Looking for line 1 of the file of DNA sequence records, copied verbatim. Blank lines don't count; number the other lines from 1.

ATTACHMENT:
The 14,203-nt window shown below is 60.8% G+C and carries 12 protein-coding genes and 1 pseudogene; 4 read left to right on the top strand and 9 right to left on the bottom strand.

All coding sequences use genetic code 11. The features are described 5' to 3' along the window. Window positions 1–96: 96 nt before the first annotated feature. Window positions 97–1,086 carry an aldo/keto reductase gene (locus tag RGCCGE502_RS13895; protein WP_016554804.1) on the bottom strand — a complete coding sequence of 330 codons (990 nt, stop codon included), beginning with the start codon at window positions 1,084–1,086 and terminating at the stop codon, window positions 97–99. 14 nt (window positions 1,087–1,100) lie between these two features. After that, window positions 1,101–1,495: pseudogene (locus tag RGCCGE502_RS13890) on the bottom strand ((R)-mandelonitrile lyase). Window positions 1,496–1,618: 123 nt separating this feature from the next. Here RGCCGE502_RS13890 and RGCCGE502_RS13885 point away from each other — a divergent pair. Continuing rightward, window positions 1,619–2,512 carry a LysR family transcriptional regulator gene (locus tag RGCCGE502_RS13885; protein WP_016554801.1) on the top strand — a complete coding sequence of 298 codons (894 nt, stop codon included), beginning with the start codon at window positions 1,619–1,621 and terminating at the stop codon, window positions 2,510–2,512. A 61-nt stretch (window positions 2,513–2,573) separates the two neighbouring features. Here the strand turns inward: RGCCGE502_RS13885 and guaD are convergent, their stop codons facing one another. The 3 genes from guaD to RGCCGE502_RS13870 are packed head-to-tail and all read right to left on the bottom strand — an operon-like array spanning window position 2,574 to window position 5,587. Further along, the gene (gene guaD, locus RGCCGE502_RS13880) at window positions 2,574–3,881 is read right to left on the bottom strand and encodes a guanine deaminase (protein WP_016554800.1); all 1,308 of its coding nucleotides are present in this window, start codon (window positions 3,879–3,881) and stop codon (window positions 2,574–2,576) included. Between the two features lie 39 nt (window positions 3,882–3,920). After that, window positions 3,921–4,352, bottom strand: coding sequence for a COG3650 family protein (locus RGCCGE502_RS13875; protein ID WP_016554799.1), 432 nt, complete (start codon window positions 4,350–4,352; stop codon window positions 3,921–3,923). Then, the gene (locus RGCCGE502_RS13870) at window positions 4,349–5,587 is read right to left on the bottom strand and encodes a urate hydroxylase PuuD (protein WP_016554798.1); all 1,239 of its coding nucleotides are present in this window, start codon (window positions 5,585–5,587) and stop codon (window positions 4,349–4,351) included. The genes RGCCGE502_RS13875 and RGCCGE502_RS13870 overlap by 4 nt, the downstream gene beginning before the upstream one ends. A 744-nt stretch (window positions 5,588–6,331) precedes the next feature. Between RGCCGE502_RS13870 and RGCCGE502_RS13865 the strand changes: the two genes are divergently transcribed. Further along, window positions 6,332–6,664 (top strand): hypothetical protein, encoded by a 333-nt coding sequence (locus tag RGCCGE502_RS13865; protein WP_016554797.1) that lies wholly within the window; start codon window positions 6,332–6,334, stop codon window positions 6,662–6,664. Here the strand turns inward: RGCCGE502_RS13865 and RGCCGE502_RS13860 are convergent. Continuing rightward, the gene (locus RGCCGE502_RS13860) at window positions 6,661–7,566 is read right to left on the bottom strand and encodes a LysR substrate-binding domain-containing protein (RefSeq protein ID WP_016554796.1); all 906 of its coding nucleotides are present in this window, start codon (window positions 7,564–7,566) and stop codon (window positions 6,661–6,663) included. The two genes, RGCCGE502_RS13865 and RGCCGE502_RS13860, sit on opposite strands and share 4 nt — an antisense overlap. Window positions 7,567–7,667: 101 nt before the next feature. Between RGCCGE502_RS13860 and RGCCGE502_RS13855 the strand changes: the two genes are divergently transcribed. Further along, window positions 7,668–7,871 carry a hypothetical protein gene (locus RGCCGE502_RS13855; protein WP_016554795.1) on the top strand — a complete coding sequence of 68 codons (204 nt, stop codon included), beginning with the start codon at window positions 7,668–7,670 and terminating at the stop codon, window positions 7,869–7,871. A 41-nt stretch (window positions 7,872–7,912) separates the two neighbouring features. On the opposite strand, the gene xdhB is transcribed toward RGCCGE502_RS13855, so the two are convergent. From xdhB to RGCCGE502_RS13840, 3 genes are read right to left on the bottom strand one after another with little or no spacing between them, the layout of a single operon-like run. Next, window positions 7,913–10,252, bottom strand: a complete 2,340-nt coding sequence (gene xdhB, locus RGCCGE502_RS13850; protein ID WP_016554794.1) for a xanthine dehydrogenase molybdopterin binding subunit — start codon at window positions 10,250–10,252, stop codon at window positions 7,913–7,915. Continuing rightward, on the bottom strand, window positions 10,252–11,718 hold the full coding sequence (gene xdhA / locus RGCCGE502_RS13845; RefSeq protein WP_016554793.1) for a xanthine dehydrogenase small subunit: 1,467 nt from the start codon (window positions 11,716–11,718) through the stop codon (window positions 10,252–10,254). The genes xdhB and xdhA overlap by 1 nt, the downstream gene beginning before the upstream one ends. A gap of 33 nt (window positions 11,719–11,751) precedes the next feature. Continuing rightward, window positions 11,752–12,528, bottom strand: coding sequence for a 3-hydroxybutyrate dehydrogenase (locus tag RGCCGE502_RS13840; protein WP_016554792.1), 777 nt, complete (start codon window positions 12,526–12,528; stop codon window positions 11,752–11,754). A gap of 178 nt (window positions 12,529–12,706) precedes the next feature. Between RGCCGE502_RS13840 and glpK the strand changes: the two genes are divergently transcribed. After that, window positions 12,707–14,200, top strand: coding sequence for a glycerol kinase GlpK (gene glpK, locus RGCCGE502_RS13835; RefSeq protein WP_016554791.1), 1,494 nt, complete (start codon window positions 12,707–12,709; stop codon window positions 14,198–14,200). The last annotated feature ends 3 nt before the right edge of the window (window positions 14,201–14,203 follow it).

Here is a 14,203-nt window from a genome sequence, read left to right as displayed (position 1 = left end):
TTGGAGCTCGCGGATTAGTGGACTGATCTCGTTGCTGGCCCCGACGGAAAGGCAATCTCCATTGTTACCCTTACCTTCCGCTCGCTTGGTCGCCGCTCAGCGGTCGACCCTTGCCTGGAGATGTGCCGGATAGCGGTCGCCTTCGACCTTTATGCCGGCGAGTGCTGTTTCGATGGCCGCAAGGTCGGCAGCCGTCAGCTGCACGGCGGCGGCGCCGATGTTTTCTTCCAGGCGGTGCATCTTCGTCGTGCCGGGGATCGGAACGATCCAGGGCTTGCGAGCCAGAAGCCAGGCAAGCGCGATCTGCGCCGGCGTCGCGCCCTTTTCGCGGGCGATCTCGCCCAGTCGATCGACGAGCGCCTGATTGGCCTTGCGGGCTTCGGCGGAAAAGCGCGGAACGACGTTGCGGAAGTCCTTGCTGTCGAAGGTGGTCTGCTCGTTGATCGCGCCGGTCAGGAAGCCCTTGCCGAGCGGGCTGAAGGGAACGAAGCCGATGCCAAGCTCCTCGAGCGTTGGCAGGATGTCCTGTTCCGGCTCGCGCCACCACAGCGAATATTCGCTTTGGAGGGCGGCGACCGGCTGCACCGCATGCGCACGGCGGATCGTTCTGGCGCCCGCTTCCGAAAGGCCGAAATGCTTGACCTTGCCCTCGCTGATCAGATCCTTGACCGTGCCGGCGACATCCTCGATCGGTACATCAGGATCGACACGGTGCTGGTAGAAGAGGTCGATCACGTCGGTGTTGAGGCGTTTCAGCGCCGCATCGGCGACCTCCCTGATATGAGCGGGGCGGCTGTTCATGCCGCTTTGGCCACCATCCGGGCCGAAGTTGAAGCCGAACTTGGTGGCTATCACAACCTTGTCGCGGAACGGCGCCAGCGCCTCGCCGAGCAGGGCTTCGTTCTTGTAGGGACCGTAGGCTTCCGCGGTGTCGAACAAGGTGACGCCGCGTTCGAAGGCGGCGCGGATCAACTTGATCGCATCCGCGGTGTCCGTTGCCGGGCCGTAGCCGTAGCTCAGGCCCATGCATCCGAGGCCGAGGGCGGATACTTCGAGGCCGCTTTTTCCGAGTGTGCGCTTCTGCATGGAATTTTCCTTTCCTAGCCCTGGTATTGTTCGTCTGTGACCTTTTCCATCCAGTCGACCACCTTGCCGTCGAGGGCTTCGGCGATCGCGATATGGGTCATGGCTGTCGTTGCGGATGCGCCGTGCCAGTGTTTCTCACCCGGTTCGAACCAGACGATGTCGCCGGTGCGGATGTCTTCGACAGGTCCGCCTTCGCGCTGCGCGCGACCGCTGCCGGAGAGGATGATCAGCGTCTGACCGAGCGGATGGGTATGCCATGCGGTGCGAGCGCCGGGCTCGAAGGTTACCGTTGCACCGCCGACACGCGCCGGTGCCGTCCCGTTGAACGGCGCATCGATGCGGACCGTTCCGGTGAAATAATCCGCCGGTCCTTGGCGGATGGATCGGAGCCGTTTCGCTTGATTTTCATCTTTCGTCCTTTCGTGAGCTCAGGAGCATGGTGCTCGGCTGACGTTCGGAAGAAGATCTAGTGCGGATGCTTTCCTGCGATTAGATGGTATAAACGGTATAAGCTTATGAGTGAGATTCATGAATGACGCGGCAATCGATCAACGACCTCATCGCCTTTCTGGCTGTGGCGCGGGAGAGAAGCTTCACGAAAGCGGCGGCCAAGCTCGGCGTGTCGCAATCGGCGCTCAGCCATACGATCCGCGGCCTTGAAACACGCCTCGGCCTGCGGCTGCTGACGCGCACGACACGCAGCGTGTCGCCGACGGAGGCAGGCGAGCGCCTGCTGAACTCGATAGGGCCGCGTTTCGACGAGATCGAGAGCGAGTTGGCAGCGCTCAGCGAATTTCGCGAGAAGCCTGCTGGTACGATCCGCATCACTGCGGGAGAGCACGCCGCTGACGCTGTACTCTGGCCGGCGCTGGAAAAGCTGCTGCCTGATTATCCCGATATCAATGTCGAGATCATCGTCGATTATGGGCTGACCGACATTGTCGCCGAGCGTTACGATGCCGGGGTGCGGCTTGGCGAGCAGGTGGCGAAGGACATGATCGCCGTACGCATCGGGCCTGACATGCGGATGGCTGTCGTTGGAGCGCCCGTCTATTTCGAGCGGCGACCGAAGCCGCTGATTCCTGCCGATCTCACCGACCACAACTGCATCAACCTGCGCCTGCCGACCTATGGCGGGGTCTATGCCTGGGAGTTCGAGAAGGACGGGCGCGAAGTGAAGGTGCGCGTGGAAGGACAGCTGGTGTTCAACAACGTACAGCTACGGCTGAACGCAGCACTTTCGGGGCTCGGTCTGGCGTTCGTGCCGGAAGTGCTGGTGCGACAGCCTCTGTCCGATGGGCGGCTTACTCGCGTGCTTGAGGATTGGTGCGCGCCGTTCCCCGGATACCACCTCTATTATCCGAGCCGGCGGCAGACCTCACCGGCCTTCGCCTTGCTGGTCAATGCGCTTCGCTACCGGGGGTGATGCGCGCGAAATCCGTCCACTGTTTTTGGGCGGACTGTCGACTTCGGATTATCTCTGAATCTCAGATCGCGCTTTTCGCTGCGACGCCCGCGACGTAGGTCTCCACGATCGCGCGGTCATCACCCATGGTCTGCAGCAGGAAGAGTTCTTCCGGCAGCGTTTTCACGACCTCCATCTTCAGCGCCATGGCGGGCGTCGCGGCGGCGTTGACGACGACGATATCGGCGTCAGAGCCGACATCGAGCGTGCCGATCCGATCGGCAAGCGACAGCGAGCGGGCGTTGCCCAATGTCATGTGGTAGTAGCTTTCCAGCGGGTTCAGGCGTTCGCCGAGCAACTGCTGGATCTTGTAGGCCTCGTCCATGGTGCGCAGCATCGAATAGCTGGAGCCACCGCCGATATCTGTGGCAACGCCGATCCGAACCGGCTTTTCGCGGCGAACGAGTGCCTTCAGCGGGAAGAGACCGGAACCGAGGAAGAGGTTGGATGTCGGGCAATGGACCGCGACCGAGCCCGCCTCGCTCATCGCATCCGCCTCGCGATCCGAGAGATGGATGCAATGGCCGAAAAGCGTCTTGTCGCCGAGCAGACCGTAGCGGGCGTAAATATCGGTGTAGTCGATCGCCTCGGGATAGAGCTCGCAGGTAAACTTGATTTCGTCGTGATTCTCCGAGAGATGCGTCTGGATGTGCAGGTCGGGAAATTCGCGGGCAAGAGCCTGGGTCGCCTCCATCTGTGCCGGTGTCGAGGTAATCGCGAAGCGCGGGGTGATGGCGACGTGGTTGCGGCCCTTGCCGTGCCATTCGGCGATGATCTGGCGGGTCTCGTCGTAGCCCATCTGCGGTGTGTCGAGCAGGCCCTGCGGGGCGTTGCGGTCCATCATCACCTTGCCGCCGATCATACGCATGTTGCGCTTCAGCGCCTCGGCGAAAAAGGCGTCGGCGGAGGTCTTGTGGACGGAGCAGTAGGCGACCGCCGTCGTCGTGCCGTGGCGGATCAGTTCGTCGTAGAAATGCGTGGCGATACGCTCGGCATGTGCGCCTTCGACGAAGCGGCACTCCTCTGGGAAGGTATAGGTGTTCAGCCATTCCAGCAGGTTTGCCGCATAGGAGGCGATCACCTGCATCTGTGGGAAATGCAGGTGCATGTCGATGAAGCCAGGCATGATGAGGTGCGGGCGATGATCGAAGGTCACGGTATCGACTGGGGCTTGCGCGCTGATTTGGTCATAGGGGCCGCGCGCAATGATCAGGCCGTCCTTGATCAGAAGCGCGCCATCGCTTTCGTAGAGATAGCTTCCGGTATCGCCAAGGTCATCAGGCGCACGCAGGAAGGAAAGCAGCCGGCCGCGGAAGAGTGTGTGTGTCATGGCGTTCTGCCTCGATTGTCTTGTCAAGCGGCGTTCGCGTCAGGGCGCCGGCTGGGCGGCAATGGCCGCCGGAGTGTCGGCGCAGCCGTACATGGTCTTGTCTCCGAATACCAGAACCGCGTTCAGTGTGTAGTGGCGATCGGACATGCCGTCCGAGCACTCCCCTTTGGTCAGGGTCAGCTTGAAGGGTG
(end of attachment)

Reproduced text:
The 14,203-nt window shown below is 60.8% G+C and carries 12 protein-coding genes and 1 pseudogene; 4 read left to right on the top strand and 9 right to left on the bottom strand.